When you go to someone for help, it can be disheartening to end up in a situation where you are somehow worse off than before you sought assistance. When you visit certain credentialed professionals for medical help and this happens, it’s referred to as malpractice. When it occurs in medicine, it’s medical malpractice.
When you’re injured because of medical malpractice, you will likely have to deal with a variety of costs. Additional medical bills, pain and suffering, and missed work time are all possibilities. According to the law, you have a right to compensation for these things. However, the insurance companies that pay out the restitution usually don’t do so easily. Your fight, though, can be our fight. At the Tatum Law Firm, we are proud to help our clients seek and get what they’re owed.
Medical malpractice covers a broad category of potential errors. Medical malpractice could be a problem with diagnosis, medication errors, testing mistakes, surgical mistakes, and even policy issues with medical institutions. The uniting element of these errors is that it is an injury created through the process of attempting to diagnose, treat, or care for another medical condition. However, because the range of potential issues that could be considered medical malpractice is so broad, there is also a wide range of potentially liable parties. Although medical personnel are the most common defendants in a medical malpractice claim, they are by no means the only possibility:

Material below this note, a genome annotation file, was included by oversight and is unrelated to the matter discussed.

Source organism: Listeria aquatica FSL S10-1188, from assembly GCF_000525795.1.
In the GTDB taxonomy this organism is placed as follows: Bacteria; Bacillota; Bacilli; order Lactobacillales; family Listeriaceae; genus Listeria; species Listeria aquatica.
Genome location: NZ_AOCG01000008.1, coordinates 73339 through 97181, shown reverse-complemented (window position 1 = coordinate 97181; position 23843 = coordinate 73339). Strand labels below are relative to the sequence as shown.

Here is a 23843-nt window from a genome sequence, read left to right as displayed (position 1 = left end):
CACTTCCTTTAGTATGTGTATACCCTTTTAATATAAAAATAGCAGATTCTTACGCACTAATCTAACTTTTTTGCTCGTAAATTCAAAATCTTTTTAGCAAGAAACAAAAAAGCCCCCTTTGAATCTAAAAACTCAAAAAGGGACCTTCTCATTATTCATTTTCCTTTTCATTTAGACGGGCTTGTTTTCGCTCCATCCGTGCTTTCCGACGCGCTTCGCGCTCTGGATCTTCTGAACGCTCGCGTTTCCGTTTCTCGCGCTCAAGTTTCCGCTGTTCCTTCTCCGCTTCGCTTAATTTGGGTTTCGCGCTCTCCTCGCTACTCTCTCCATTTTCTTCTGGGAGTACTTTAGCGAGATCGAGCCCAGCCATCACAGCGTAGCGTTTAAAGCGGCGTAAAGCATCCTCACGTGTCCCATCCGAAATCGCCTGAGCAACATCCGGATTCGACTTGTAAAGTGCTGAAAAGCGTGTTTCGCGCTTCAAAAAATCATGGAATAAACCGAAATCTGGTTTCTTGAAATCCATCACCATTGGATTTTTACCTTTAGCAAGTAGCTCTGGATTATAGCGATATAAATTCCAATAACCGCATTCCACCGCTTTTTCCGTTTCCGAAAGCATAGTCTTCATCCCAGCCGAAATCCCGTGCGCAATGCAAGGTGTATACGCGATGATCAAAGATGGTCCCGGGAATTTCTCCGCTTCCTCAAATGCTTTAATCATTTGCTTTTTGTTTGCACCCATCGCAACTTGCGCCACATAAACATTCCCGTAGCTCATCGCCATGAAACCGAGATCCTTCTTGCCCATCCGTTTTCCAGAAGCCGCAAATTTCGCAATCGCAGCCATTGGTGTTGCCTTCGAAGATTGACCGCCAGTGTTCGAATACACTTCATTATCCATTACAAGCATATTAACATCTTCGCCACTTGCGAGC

Medical malpractice is a subset of personal injury law. What this means is that, generally, a medical malpractice claim is going to follow the same process as most personal injury claims, except for a few subtle changes that are meant to address the unique nature of medicine and the ways it doesn’t conform to standard situations. For instance, it’s well understood that in medicine, a doctor and medical team might do everything correctly, but that doesn’t guarantee a patient’s condition will improve. Therefore, continued illness, while sometimes an indicator of malpractice, may also be inevitable regardless of the doctor’s actions. This is different from something like a car accident where there is an error on the part of some party involved for there to be an accident.